Celebrating 40 Years of the Alfred Wegener Institute
40 years of research in the Arctic, Antarctic and in coastal regions: on 15 July, the Alfred Wegener Institute, Helmholtz Centre for Polar and Marine Research (AWI) celebrates its 40th anniversary. With its innovative science and excellent research infrastructure, the AWI has become a global leader and internationally recognised centre for climate research in the two polar regions and the world’s oceans.
Cutting-edge research on sea ice, the Arctic and Antarctic Oceans and their ecosystems, the North Sea and its Wadden Sea, the deep sea, the glaciers of Iceland and the Antarctic, the polar atmosphere, permafrost regions, climate history and the future of our planet are what set the Alfred Wegener Institute apart. Other hallmarks include its strong international network and wide range of scientific expertise. The bio-, geo- and climate sciences work closely together to address pressing climate issues. Today, the AWI is home to more than 1200 employees.
Maintaining an Antarctic station
The AWI was created on 15th July 1980 as the “Alfred Wegener Institute for Polar Research” foundation, a step that followed on the Federal Republic of Germany’s geostrategic decision in 1979 to sign the international Antarctic Treaty of 1959. Two years later, it became one of the consultative parties to the Treaty. The prerequisite for doing so was to conduct year-round research activities in the Antarctic, which led to further milestones for the institute: on 3rd March 1981, the Georg von Neumayer Station officially opened in the Antarctic. Just one year later, the research icebreaker Polarstern went into service.
The first director of the new research institute was Professor Gotthilf Hempel. He still looks back proudly on the developments: “The AWI was primarily founded to support the Antarctic station and the Polarstern. 40 years later it has become the most important marine-oriented institute for polar research in the world. Intensive European and global collaborations have been the most important key to this success.”
Extending the spectrum of research
In 1986, the AWI merged with the Institute for Marine Research in Bremerhaven, broadening its research focus to include investigations into other ocean regions, and changing its name to the Alfred Wegener Institute for Polar and Marine Research. In 1992, with the branch office in Potsdam, the former GDR’s polar research was integrated into the AWI, bringing, among other things, expertise in the field of terrestrial polar research. In 1998 the Biologische Institute Helgoland (BAH) and the Wadden Sea Station Sylt also joined. Their extensive coastal research know-how perfectly complements the AWI’s research profile. In 2017, the Helmholtz Institute for Functional Marine Biodiversity (HIFMB), based in Oldenburg, became the newest addition.
“The Alfred Wegener Institute can look back on a highly successful history. We’re working hard to ensure that in the coming years the institute’s research and infrastructure remain exemplary – because the AWI’s research provides essential information and insights for civil society, a responsibility that we take very seriously,” says AWI Administrative Director Dr Karsten Wurr.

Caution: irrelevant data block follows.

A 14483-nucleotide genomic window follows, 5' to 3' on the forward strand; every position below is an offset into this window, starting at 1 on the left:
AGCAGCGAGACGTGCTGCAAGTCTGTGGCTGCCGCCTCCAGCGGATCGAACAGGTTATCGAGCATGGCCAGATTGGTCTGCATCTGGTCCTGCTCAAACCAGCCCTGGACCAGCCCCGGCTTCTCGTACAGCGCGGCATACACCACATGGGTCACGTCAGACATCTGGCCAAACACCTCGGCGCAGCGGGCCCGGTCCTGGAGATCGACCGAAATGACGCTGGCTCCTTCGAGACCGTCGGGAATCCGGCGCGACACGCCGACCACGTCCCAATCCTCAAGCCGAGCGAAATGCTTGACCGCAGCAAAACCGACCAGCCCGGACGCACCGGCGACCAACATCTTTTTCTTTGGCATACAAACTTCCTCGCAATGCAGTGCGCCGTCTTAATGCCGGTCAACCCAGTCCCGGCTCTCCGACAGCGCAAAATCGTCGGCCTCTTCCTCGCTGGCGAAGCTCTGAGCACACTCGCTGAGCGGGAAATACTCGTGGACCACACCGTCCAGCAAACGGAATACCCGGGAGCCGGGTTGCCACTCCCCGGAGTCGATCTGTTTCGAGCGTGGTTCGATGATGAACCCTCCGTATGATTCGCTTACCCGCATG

An Arctic expedition that’s already making history
As the institute has developed, the importance of the polar regions for the global climate has moved further into the spotlight. Today, the AWI is an internationally respected competence centre for polar and marine research and one of the few scientific institutions in the world that are equally active in the Arctic and Antarctic. One of the Alfred Wegener Institute’s main goals is to gain a better understanding of the Earth’s climate processes, particularly from a polar perspective. Another is to investigate the future of coasts as dynamic spaces for nature, humans and technology to interact. In order to gather important data for future climate models, in September 2019, MOSAiC – the greatest Arctic expedition in the history of the institute – was launched: for an entire year, scientists from 20 nations are studying the Arctic. On 12th October 2020, this historic expedition will come to an end, constituting a further milestone in the history of the AWI.
“I find it very fitting that in the year of its 40th birthday, the AWI has prepared this major international North Pole expedition, MOSAiC. The mission and our 40-year history stand for international cooperation, open knowledge sharing and adopting a polar perspective on the Earth’s climate. These are important messages in such difficult times. For the AWI’s future, I hope that the often-surprising findings from our polar, marine and coastal research will be directly and consistently integrated into social decisions. And that we can put the new Polarstern into service by 2027,” says AWI Director Prof Antje Boetius.
Timeline: 40 years of the AWI
Archivist Dr Christian Salewski has prepared a chronicle of the institute’s history, which can be viewed online. It provides not only an overview of the AWI’s first 40 years, but also positions the institute in the history of polar research: beginning with the 16th century, the chronicle traces the history of polar research up to 2017, with a particular focus on highlights in the AWI’s first 40 years.
The AWI will celebrate this milestone with an anniversary year, various digital products and a film of the institute’s history.
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The Alfred Wegener Institute pursues research in the polar regions and the oceans of mid and high latitudes. As one of the 19 centres of the Helmholtz Association it coordinates polar research in Germany and provides ships like the research icebreaker Polarstern and stations for the international scientific community.